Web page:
SecurID Breach Warning Signs In The Audit Logs

SANS Internet Storm Center on what to look out for in your ACE server logs in the aftermath of the RSA SecurID breach
Most security experts caution RSA SecurID customers not to panic about the breach the security company revealed last week. But that doesn't mean they shouldn't plan for the worst-case scenario: The SANS Internet Storm Center has come up with a list of things to watch out for in audit logs -- just in case the bad guys got the keys to the kingdom, stole your token "seed" values, and were able to then acquire logins and PIN numbers for a full-blown breach of your two-factor authentication system.

SANS ISC handler Daniel Wesemann spelled out the specific audit log entries that could show up in your RSA ACE server for SecurID if there's trouble. But even if an attacker had grabbed seeds from an organization's SecurID tokens, he would still have to figure out the userID and PIN to log in, Wesemann said, so this is one of the worst-case scenarios. His post comes on the heels of fellow ISC handler Rob VandenBrink's, who explained in a post yesterday on the ISC SANS site just how bad it could be.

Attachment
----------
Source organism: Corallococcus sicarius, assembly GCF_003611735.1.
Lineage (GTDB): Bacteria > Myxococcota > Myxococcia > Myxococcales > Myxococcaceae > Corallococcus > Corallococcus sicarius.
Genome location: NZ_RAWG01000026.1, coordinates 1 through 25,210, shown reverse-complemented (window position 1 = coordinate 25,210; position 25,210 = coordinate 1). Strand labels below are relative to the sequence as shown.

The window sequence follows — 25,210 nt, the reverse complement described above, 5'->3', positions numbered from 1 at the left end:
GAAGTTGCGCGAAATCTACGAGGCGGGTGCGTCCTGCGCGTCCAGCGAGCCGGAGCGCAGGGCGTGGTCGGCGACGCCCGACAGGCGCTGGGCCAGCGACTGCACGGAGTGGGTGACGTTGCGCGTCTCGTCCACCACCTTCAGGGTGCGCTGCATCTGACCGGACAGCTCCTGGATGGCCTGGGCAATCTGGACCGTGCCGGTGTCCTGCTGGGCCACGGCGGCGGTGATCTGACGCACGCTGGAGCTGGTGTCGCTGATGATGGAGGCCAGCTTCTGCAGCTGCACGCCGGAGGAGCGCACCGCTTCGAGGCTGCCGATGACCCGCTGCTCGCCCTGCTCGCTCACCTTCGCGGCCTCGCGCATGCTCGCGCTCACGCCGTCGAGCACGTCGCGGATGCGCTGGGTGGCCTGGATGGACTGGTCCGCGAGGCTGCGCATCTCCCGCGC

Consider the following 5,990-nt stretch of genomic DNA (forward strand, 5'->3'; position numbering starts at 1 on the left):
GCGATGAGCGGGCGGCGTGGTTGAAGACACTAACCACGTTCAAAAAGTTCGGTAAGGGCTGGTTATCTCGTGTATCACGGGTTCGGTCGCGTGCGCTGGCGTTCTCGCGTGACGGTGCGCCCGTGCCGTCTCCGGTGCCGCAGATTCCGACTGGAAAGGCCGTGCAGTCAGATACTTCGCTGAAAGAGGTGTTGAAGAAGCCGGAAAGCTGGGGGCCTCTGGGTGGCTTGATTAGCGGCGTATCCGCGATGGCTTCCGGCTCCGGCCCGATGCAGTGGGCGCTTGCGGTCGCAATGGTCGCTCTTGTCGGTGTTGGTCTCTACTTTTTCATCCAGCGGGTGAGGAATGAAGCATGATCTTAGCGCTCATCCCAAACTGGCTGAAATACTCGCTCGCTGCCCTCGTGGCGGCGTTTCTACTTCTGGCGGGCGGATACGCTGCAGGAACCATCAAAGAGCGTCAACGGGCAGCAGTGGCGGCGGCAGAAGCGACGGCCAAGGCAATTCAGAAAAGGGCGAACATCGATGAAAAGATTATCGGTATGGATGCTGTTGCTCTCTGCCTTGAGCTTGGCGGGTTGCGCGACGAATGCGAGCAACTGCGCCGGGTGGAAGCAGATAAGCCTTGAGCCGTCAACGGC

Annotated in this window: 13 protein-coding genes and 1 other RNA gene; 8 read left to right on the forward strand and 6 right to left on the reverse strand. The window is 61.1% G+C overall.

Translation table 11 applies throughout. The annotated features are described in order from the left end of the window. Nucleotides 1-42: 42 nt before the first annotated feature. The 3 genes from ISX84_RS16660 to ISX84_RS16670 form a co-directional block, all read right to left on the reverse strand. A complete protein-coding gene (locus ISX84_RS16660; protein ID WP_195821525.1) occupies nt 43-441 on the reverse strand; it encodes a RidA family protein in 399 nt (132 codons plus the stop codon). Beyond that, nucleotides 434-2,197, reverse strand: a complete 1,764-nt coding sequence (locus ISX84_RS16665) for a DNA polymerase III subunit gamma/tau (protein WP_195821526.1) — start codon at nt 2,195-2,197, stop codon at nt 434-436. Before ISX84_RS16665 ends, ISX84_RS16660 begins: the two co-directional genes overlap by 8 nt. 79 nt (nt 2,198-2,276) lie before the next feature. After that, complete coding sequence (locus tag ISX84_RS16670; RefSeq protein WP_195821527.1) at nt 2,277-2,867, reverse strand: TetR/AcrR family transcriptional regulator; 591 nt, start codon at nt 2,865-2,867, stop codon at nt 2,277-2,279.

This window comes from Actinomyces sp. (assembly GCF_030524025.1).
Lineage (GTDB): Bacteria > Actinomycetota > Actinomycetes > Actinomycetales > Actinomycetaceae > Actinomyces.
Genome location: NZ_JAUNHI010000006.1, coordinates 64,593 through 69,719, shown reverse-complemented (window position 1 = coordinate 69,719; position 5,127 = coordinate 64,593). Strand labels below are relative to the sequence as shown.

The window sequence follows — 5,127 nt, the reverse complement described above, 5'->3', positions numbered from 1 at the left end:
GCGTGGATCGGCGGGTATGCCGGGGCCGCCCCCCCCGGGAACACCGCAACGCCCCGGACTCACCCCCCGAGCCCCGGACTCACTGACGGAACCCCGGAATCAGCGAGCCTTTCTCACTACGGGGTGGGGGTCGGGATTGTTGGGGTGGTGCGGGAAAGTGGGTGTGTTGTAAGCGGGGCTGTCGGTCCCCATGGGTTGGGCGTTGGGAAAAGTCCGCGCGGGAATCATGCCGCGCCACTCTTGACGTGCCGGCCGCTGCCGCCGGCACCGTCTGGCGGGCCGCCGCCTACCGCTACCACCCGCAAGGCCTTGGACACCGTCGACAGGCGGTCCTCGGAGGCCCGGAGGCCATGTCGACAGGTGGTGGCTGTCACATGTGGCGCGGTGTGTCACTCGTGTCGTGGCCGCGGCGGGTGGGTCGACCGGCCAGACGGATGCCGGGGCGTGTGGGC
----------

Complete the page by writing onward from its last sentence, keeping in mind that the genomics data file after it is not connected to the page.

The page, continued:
"Long story short, no matter how bad RSA's breach might or might not have been, System Administrators have it in their power to implement truly effective mitigations," VandenBrink wrote.

Here are some entries you hopefully won't find in your audit logs in the ACE server. But if you do, take heed:

This log entry is probably nothing to worry about unless you see one or two of them per user and beyond, according to SANS ISC. This occurs when a user with the seed value mistypes his PIN or tries to guess it, for example. "You'll get quite a few of these in normal use, simply because authorized users sometimes forget or mistype their PIN. If you see a lot of these against one single userid, chances are it will lock after "n" failed attempts and no harm is done," Wesemann noted.

Once in a while, a user will mistype his userID. But if several of these show up in your audit logs, something fishy could be going on: "But if you get a lot of these, and especially if the username format is completely different than the userIDs in use, someone might be trying to guess your users from a phonebook or LinkedIn accounts," Wesemann said.

This entry comes when a user logs in with a static passcode because he lost his token or was given a static one. This should be rare, however: "There are legitimate emergencies for this kind of login, but it certainly is a dangerous option to have -- if someone can smooth-talk your help desk, they can get in, without needing a token," Wesemann said.

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Jai Vijayan, Contributing Writer, Dark Reading
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